3. What is a ‘difficult conversation’?
It’s a conversation where you have to manage emotions and
information in a sensitive way
They can arise in a wide variety of situations
We are concentrating on:
the probationary period
Performance management situations
4. A bit of recent research (from the CMI)
‘Difficult’ conversations at work
Relationship break-ups, money,
40% panic and tell a lie
43% lose their temper and shout
Reactions to ‘difficult’
conversations at work
Mumble, stutter, trip over words
Clam up (41%)
Let emotions take over (37%)
Take things too personally (53%)
85% have never had any training
on how to tackle difficult
5. Why have difficult conversations?
It’s good for you
These problems don’t always
just go away
They have a habit of getting
You’ll be a better manager
Your team will be happier and
It’s good for the employee
They know where they stand
They have the chance to
It’s good for the company
All of the above, and…
Risks are lower if you address
6. A little bit of law
Lawyers are worried about legal risk
Contractual risks – think about:
The probationary period
Extending the probationary period
The notice period
‘Statutory’ risks – think about:
Unfair dismissal (normally need 2 years’ service)
7. A little bit more law
Fair dismissals require:
a ‘potentially fair reason’
a dismissal decision within the ‘range of reasonable responses’
a fair process
‘Potentially fair reasons’
Conduct, capability, redundancy, illegality, ‘some other substantial
In the absence of a good reason…
…employees may suspect a ‘bad’ one!
8. Avoiding (very) difficult conversations
This is not about dodging them altogether!
It’s about tackling issues earlier
A quiet word
Are you approachable?
Make sure you stay informed
9. Laying the foundations – take control
Control the situation
Timing, location, personnel
Control your emotions
Preparation, preparation, preparation
Control the outcomes
Think ahead, but don’t prejudge
Don’t get bounced into anything
10. Preparation is the key
Be clear about the purpose of the
Make sure you know:
your policies and procedures
all relevant documents and
Remain calm and controlled
Use an agenda?
Ask for help, if you need it
11. Think about your language
Open questions (getting them to open up)
How do you think things are going?
What happened (next)?
Closed questions (pinning them down)
What time was that?
Who else was there?
Reflective questions (getting a bit more detail)
Why did you do that?
Are you telling me that…?
12. Think about your language (cont’d)
Leading questions (best avoided)
“It was you who took the money wasn’t it?”
Multiple questions (also best avoided)
“You did it and you acted alone and you knew that what you were
doing was wrong, didn’t you?”
People often want to fill the gap!
Remember to listen
13. Active listening
Tone of voice
Smile (if appropriate)
Make eye contact
Ask questions that show you are
14. A couple of possible scenarios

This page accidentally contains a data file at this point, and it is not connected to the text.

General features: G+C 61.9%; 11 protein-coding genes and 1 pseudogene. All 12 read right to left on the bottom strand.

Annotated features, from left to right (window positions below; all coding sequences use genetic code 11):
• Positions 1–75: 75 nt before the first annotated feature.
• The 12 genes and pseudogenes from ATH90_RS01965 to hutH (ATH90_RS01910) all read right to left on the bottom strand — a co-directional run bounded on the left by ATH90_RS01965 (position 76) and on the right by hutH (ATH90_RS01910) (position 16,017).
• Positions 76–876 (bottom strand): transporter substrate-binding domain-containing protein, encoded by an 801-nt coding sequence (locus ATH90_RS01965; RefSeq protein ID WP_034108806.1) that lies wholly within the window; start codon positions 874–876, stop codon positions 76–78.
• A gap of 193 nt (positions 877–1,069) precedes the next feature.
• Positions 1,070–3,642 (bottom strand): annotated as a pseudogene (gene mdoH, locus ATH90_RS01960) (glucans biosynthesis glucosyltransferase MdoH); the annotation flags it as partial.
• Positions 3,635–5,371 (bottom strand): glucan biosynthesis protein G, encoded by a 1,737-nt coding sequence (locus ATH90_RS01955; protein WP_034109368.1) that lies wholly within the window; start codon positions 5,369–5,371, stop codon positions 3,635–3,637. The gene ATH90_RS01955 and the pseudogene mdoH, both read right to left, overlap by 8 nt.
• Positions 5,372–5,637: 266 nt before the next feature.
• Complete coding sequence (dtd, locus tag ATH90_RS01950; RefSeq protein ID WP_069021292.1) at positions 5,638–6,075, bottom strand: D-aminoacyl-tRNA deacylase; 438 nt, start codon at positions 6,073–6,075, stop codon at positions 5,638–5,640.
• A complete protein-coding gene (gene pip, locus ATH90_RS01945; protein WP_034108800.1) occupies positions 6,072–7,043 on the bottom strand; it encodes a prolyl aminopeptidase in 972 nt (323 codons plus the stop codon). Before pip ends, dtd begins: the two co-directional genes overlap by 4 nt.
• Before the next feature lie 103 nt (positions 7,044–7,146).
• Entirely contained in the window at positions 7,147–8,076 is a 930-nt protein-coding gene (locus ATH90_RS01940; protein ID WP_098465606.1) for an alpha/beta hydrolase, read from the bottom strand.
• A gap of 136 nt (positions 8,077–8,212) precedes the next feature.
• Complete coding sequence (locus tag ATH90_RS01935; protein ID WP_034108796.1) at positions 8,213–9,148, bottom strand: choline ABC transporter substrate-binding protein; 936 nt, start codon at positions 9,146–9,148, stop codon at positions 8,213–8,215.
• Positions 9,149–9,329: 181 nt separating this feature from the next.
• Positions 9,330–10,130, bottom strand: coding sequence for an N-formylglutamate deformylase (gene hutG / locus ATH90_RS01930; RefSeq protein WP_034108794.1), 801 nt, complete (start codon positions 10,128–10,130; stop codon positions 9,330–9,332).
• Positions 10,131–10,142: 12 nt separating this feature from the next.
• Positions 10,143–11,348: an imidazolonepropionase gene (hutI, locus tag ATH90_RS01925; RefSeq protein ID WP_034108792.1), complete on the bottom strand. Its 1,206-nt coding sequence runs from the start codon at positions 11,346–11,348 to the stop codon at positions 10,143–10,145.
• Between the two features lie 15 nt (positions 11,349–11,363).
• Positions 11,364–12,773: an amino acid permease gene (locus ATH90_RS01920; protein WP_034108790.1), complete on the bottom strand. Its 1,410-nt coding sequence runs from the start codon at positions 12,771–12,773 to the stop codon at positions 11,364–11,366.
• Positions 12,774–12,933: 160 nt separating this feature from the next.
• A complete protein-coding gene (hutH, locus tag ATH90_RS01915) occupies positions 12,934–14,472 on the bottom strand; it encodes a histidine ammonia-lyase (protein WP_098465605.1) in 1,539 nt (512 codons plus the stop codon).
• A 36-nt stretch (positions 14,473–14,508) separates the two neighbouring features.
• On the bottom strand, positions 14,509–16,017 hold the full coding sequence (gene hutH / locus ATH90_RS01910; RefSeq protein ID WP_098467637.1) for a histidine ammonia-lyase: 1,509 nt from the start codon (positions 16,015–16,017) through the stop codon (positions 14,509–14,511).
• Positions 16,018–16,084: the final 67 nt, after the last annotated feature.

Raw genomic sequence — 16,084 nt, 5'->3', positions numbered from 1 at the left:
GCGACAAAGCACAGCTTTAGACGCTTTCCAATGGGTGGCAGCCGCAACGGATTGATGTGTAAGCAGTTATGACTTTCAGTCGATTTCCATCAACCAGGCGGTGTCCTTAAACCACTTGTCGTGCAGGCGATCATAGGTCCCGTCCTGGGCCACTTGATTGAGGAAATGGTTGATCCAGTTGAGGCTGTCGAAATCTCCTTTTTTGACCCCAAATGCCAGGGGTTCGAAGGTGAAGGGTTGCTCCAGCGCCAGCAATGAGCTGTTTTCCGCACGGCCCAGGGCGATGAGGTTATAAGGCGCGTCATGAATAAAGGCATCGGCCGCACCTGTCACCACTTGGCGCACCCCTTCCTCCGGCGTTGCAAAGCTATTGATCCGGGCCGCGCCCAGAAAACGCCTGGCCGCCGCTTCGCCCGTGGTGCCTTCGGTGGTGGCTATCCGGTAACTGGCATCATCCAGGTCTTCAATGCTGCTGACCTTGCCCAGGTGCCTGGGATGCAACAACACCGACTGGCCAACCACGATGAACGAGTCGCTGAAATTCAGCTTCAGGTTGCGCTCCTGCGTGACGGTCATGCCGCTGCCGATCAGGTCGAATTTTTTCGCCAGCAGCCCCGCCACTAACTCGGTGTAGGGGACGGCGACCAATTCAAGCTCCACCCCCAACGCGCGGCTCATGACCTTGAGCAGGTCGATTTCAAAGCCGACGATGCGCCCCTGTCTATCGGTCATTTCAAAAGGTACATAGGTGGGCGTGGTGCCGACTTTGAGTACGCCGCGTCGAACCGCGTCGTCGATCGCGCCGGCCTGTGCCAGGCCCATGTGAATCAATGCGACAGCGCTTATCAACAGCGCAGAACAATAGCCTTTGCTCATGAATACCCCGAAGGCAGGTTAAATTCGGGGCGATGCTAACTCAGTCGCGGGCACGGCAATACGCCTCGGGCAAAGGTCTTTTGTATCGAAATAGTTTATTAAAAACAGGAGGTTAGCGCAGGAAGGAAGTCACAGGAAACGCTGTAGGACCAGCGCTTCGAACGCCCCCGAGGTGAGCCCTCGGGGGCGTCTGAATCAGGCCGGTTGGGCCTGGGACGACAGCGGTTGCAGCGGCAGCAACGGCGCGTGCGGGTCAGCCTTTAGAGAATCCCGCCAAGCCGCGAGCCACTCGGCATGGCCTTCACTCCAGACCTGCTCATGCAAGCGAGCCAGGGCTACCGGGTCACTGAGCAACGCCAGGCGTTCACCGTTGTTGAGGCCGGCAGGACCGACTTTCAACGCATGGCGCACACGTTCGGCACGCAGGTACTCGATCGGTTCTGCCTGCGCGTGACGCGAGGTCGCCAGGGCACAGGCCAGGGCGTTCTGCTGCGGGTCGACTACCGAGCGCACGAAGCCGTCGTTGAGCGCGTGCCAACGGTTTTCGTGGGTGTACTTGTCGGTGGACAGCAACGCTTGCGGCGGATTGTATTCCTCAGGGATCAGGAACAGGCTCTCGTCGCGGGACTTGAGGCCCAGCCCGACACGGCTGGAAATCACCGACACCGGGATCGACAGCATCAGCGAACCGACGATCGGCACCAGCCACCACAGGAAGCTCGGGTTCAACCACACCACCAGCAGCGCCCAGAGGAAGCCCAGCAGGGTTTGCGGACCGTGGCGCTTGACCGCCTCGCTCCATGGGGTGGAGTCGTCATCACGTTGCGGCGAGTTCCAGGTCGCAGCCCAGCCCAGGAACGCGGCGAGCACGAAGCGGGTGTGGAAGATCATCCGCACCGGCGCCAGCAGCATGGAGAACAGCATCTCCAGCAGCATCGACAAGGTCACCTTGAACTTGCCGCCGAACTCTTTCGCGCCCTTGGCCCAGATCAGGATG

A long-serving employee whose timekeeping has started to become
An employee is returning from an extended period of sick leave
15. The probationary period
Establish your expectations
Monitor and discuss
Have a review meeting
Confirm, extend, terminate?
This is your big chance!
16. Disciplinary issues (before going formal)
How serious is it?
Use informal conversations
Start slowly and build up
But don’t leave it too late, e.g.
When you are sick to the back teeth of them
When they have accrued >2 years’ service
17. Disciplinary issues (going formal)
Know your policies and procedures
Who is doing what and by when?
Have the allegations been properly investigated?
Are there any loose ends?
18. Disciplinary issues (going formal)
Is the invitation letter right?
Clearly set out the allegations
Refer to company rules
Supply the evidence
Tell them how serious it is
Be clear about what’s at stake
If they are on a warning already?
Remind them what this means
19. Getting the disciplinary meeting right
Know the issues, the evidence
Consider using an agenda
Introduce everyone / explain how the meeting works
Go through the company’s evidence
Allow the employee to challenge the evidence
Allow the employee to mount his ‘defence’
‘Retire’ to consider your verdict
20. After the disciplinary meeting?
The outcome letter should set
Your findings of fact
Why you have preferred one
side to the other
Guilty or innocent?
The sanction you are imposing
The right of appeal
Take account of
the ‘mental element’ of the
Any mitigating circumstances
Make sure the sanction is
From case to case, person to
Have you ‘gone through the
21. Some other points to note
Don’t issue ‘resign or be sacked’ ultimatums
If they offer to resign, you are entitled to accept
What if they raise a grievance?
22. Performance management
The ongoing dialogue
The isolated issues
The slightly worrying pattern
The real problem (can’t/won’t/something else?)
The annual performance review
Don’t store up problems
23. Performance management – going formal
Preparation (again, it’s important)
Get the invitation letter right
Clearly set out your concern(s)
Provide examples (where appropriate)
Provide all relevant evidence
24. Performance management – the meeting
Introduction and structure
Set the scene
Go through the concerns
Remind them of previous conversations etc
Do they agree?
Reasons for the underperformance?
Their views on the solution?
25. Performance management – the meeting
(Agreed) SMART targets
Training and support?
Warning (if appropriate)
Maintain the momentum
Keep your side of the bargain
Don’t throw all your hard
It’s a marathon, not a sprint
Keep the cycle going
Move through the gears